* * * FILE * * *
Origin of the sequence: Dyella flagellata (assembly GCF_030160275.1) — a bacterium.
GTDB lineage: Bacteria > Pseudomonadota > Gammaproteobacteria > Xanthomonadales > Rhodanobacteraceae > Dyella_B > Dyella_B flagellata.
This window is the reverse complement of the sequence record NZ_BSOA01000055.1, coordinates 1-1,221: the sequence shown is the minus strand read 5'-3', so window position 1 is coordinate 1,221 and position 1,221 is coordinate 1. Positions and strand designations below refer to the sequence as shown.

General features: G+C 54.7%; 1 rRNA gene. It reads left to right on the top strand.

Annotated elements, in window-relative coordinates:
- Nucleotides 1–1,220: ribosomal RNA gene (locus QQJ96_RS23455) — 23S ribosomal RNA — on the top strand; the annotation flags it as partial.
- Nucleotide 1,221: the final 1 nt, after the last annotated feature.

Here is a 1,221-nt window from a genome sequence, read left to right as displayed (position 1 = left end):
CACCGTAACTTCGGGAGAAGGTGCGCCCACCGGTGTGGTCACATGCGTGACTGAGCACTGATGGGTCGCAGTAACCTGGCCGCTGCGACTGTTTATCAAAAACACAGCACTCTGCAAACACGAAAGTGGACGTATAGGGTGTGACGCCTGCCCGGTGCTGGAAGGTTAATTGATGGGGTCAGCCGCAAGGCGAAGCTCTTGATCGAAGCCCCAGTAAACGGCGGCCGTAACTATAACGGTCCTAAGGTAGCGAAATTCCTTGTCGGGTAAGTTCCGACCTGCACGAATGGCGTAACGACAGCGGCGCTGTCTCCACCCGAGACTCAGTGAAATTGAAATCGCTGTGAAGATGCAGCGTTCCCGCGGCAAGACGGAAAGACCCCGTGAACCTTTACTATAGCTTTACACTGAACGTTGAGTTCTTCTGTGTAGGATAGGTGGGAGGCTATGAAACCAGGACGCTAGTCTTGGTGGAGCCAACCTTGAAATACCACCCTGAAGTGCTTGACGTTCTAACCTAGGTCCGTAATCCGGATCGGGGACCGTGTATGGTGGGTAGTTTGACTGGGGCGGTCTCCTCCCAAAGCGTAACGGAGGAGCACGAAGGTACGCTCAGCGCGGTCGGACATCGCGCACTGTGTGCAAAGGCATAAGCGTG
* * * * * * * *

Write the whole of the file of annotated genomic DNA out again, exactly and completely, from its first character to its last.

Origin of the sequence: Dyella flagellata (assembly GCF_030160275.1) — a bacterium.
GTDB lineage: Bacteria > Pseudomonadota > Gammaproteobacteria > Xanthomonadales > Rhodanobacteraceae > Dyella_B > Dyella_B flagellata.
This window is the reverse complement of the sequence record NZ_BSOA01000055.1, coordinates 1-1,221: the sequence shown is the minus strand read 5'-3', so window position 1 is coordinate 1,221 and position 1,221 is coordinate 1. Positions and strand designations below refer to the sequence as shown.

General features: G+C 54.7%; 1 rRNA gene. It reads left to right on the top strand.

Annotated elements, in window-relative coordinates:
- Nucleotides 1–1,220: ribosomal RNA gene (locus QQJ96_RS23455) — 23S ribosomal RNA — on the top strand; the annotation flags it as partial.
- Nucleotide 1,221: the final 1 nt, after the last annotated feature.

Here is a 1,221-nt window from a genome sequence, read left to right as displayed (position 1 = left end):
CACCGTAACTTCGGGAGAAGGTGCGCCCACCGGTGTGGTCACATGCGTGACTGAGCACTGATGGGTCGCAGTAACCTGGCCGCTGCGACTGTTTATCAAAAACACAGCACTCTGCAAACACGAAAGTGGACGTATAGGGTGTGACGCCTGCCCGGTGCTGGAAGGTTAATTGATGGGGTCAGCCGCAAGGCGAAGCTCTTGATCGAAGCCCCAGTAAACGGCGGCCGTAACTATAACGGTCCTAAGGTAGCGAAATTCCTTGTCGGGTAAGTTCCGACCTGCACGAATGGCGTAACGACAGCGGCGCTGTCTCCACCCGAGACTCAGTGAAATTGAAATCGCTGTGAAGATGCAGCGTTCCCGCGGCAAGACGGAAAGACCCCGTGAACCTTTACTATAGCTTTACACTGAACGTTGAGTTCTTCTGTGTAGGATAGGTGGGAGGCTATGAAACCAGGACGCTAGTCTTGGTGGAGCCAACCTTGAAATACCACCCTGAAGTGCTTGACGTTCTAACCTAGGTCCGTAATCCGGATCGGGGACCGTGTATGGTGGGTAGTTTGACTGGGGCGGTCTCCTCCCAAAGCGTAACGGAGGAGCACGAAGGTACGCTCAGCGCGGTCGGACATCGCGCACTGTGTGCAAAGGCATAAGCGTG